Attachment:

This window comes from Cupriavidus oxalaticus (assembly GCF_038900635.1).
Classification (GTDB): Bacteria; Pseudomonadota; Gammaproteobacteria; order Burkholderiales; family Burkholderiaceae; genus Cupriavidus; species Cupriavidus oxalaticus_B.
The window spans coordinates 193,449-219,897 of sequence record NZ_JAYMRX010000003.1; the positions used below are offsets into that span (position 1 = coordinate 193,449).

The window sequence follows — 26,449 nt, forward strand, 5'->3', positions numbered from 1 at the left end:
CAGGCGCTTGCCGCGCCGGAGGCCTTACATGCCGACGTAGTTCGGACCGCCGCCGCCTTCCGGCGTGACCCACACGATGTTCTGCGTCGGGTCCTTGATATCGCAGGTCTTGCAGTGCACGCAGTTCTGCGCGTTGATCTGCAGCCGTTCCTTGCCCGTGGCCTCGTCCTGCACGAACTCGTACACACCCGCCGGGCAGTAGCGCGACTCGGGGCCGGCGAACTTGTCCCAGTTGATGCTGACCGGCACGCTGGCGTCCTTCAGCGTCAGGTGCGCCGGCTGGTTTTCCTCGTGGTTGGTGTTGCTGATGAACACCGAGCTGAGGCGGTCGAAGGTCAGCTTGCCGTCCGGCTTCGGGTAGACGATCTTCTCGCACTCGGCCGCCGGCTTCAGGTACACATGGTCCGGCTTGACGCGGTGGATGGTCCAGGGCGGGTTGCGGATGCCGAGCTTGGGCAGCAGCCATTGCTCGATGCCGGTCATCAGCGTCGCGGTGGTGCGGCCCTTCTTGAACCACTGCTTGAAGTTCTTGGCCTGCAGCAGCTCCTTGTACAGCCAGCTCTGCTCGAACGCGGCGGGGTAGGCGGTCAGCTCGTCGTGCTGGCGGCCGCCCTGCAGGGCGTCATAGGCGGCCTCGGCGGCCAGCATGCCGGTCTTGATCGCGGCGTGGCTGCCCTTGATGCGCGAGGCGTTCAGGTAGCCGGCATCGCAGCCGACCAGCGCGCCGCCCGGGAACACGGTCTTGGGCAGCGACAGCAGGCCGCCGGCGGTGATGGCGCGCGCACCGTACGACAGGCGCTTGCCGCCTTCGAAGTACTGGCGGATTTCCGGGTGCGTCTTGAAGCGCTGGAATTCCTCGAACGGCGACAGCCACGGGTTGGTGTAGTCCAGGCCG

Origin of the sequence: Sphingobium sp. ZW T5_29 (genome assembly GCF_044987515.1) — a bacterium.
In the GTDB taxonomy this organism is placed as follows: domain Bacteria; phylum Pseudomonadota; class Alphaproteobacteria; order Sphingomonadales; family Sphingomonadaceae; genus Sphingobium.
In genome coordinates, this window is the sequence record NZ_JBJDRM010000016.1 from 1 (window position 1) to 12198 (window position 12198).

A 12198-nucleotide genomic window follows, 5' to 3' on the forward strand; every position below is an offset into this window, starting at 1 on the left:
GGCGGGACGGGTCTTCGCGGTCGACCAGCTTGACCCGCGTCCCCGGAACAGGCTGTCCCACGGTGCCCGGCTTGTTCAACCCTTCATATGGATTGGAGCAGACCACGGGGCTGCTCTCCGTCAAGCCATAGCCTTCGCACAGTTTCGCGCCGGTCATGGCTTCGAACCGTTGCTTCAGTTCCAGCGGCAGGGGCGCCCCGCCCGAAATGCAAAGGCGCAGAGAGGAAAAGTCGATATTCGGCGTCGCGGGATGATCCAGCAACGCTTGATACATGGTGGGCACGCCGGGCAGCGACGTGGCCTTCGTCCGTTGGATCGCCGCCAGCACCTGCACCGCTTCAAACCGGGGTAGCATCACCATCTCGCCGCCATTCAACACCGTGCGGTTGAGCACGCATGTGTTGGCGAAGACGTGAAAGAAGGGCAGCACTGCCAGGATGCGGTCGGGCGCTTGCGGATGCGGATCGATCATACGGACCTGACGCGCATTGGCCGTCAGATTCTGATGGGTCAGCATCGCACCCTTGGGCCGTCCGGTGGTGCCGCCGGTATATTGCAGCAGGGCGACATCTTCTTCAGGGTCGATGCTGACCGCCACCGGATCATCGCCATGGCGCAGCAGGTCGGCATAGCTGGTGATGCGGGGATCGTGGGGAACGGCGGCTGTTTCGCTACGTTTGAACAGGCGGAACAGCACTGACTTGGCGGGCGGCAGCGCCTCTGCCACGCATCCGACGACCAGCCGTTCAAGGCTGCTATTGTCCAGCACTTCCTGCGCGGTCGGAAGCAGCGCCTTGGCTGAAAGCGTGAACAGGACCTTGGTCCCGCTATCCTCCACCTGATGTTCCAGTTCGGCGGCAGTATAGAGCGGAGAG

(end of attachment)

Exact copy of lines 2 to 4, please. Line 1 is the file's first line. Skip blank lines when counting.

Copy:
Classification (GTDB): Bacteria; Pseudomonadota; Gammaproteobacteria; order Burkholderiales; family Burkholderiaceae; genus Cupriavidus; species Cupriavidus oxalaticus_B.
The window spans coordinates 193,449-219,897 of sequence record NZ_JAYMRX010000003.1; the positions used below are offsets into that span (position 1 = coordinate 193,449).

The window sequence follows — 26,449 nt, forward strand, 5'->3', positions numbered from 1 at the left end: